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IN THE NEWS: Jill Donnelly helps launch “Women for Joe” on Equal Pay Day at Athenaeum

Jill Donnelly launched “Women for Joe” Tuesday with a reception at the Athenaeum in Indianapolis with 75 other motivated Hoosier women fired up to re-elect Joe in November.

Jill, Reps. Cherrish Pryor and Carey Hamilton, Christina Hale and others talked about Joe’s tireless efforts listening to women across the state and bringing their concerns to Washington. On Equal Pay Day, the day meant to mark the pay discrimination women still face, Hoosiers showed they know Joe is the champion who’ll fight for equality and against discrimination in the Senate.

From The Statehouse File: Hoosier women gather to support Joe Donnelly’s push for gender equality

INDIANAPOLIS – More than 75 Hoosier women joined together in Indianapolis to advocate for gender equality and equal pay.

Tuesday, Jill Donnelly launched the Women for Joe constituency group during a reception at The Athenaeum Foundation. Donnelly, lawmakers, and other women discussed U.S. Sen. Joe Donnelly’s record in fighting for women in the Senate.

“I’m proud to be a founding member of Women for Joe because he’s fought for women throughout his time in the Senate,” said Cynthia Johnson, member of Women for Joe in Hamilton County.

The reception also included discussion of Equal Pay Day and its reminder that Hoosier women make 74 cents for every dollar men do. Tuesday marked the point in which the average American woman would have to work in 2017 and 2018 to earn the same as the average American man.

Advocates of Women for Joe spoke of how he has been fighting for women and equality throughout the years. When he was in the House, Joe Donnelly helped pass the Lilly Ledbetter Fair Pay Act, which gave workers who allege pay discrimination more time to file suit to pursue those charges.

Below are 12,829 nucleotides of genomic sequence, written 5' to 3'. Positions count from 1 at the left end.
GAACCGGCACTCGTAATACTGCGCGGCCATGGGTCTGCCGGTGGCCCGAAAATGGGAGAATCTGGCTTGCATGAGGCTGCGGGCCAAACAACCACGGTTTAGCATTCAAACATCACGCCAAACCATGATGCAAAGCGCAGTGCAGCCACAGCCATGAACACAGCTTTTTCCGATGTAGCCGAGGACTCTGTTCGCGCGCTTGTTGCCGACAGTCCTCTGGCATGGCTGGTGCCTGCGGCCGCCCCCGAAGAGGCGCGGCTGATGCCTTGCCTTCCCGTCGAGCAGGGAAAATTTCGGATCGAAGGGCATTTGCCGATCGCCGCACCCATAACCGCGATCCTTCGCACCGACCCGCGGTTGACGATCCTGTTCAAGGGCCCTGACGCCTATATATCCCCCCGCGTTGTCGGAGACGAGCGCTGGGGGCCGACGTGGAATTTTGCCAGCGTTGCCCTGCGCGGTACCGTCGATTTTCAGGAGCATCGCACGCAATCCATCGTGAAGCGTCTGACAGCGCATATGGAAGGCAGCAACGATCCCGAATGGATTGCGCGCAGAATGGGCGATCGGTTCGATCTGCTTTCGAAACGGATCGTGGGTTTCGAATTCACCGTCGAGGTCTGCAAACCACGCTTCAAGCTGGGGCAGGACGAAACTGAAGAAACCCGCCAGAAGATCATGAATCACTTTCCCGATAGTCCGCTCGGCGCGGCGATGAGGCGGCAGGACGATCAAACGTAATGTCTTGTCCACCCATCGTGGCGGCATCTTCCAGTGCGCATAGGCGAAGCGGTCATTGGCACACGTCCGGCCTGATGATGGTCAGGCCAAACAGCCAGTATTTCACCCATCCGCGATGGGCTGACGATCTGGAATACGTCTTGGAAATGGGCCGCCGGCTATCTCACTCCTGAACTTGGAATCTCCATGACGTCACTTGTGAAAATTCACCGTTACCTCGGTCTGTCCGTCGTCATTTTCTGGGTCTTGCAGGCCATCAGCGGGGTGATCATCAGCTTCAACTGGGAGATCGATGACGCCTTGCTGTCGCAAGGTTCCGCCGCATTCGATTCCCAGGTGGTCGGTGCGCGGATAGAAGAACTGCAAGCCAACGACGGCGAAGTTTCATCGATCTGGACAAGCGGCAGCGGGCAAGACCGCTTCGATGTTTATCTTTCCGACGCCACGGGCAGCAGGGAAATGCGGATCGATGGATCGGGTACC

“Since I first met Joe, he’s been a champion for women and a fighter for equality. He knows Hoosier women should only be limited by the boundaries of our dreams, and he’s worked hard to help bring about a society reflecting that,” Jill Donnelly said.

From Howey Politics: Women rally for Donnelly

Jill Donnelly launched “Women for Joe” Tuesday at the Athenaeum with Reps. Cherrish Pryor and Carey Hamilton, and 2016 lieutenant governor nominee Christina Page 5 Hale, and more than 75 other Hoosiers discussing how Joe has fought for Hoosier women in the Senate and will continue that effort after November

“Since I first met Joe, he’s been a champion for women and a fighter for equality. He knows Hoosier women should only be limited by the boundaries of our dreams, and he’s worked hard to help bring about a society reflecting that,” said Jill Donnelly.

Hale said, “We are frustrated with inaction and we are ready for this election cycle. We need to keep our amazing Regular Joe in office. When I first thought about running for office, who did I reach out to? Joe Donnelly. I was a nobody, I didn’t have any money. He said, ‘Christina, you’ve gotta do this. I think you can win that race and I’m going to help you.’ I thought he’d give me $100 or something like that. That’s not what that man did. He campaigned in my district. He legitimized me with Democrats who didn’t take me seriously. He lifted me up and he didn’t let me go. He took the time as a sitting U.S. senator to go door to door. He was available to me.”

From WFYI: Donnelly Re-Election Campaign Targets Women Voters

Supporters for U.S. Sen. Joe Donnelly (D-Ind.)’s re-election campaign gathered in Indianapolis to make the case women should support Donnelly for a second term.

In 2016, 53 percent of Hoosier women voted for President Donald Trump.

But following the recent women’s marches in Indiana, Donnelly’s supporters, including state Rep. Cherrish Pryor (D-Indianapolis), say they are confident some of those same women, who voted for Trump, will vote for Donnelly.

Pryor says Hoosier women should support Donnelly because [he] values what’s best for women above politics.

“How those votes affect women is not a Democrat or Republican thing," Pryor says. "It’s just how they’re going to affect people in their households."

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